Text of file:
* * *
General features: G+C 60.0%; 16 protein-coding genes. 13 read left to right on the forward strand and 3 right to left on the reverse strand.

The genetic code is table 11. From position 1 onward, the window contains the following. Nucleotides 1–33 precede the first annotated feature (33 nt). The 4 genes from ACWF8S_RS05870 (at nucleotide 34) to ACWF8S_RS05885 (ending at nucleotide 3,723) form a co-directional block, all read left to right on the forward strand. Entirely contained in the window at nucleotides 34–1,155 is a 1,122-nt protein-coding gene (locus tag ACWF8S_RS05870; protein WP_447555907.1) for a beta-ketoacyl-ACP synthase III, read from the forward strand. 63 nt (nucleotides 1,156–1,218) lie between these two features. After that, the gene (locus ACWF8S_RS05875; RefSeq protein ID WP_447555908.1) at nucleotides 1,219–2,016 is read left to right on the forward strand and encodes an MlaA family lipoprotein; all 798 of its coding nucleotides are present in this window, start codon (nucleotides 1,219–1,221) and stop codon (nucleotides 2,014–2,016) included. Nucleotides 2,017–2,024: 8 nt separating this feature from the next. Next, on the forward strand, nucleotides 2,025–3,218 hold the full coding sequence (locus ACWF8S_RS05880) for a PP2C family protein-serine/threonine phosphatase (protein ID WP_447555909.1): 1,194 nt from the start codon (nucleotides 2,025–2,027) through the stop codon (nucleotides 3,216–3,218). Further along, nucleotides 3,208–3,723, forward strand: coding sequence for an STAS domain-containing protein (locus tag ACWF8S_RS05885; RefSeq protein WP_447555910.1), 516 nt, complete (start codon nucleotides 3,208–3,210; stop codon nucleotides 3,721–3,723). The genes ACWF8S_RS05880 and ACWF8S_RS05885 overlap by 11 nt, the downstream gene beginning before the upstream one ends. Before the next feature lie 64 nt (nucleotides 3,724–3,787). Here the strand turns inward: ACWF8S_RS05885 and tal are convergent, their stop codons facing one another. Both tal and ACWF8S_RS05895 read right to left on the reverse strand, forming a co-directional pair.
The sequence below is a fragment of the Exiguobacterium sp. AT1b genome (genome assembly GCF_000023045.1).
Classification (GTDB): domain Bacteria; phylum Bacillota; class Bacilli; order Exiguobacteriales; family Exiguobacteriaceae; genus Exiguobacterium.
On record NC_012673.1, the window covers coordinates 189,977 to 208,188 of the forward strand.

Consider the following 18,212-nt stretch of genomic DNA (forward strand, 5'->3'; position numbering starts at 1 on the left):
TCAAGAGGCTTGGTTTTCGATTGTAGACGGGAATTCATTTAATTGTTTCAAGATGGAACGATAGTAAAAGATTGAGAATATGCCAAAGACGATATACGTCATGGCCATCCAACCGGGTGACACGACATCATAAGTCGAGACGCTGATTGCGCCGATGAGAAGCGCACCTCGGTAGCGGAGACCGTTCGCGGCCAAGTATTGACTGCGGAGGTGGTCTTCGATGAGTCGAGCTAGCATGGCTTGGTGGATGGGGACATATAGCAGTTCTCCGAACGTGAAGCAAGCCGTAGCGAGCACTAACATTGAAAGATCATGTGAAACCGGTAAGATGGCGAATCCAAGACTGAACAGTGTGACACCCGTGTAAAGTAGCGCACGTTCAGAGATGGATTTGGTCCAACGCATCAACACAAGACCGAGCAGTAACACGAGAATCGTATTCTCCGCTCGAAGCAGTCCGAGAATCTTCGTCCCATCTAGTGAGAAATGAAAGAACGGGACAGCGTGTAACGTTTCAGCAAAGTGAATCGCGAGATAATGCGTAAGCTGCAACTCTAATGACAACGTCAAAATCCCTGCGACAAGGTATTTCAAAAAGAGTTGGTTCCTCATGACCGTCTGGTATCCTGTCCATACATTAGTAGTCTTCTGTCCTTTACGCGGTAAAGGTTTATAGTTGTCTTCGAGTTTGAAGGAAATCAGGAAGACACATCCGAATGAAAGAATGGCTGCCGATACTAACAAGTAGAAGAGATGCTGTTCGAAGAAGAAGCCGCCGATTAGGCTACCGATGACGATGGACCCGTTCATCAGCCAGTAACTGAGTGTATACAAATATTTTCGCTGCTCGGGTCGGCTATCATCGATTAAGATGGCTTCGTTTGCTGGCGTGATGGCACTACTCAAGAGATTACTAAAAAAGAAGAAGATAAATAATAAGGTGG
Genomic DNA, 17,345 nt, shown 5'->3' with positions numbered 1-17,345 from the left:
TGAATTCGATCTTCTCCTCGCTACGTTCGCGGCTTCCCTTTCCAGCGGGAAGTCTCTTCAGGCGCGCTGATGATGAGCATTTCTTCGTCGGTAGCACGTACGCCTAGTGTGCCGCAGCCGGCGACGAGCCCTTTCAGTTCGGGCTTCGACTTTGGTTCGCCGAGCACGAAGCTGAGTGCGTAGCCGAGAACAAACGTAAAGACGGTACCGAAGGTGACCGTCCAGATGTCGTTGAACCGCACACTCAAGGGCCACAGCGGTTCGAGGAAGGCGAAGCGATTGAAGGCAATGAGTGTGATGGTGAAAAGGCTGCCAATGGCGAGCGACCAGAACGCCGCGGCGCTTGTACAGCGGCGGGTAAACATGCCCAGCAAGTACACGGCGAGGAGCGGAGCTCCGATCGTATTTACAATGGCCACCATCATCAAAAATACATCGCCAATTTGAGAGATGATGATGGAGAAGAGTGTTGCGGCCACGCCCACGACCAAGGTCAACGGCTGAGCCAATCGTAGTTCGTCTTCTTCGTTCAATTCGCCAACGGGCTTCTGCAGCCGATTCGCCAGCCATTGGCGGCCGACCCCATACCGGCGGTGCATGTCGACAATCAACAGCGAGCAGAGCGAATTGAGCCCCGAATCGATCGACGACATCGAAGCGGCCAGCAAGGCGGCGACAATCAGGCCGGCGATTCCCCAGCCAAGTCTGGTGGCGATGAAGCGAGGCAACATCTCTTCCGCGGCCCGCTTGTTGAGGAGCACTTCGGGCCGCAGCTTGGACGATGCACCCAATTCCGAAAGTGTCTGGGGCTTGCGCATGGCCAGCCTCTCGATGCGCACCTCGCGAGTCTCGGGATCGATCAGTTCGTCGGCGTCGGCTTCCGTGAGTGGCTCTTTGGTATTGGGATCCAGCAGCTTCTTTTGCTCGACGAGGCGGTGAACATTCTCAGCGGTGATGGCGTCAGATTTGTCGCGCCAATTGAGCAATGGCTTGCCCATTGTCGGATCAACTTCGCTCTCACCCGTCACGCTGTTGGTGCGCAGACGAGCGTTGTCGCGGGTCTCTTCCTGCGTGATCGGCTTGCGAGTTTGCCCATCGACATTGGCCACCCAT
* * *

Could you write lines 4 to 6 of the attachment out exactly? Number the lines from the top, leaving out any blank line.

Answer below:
Classification (GTDB): domain Bacteria; phylum Bacillota; class Bacilli; order Exiguobacteriales; family Exiguobacteriaceae; genus Exiguobacterium.
On record NC_012673.1, the window covers coordinates 189,977 to 208,188 of the forward strand.

Consider the following 18,212-nt stretch of genomic DNA (forward strand, 5'->3'; position numbering starts at 1 on the left):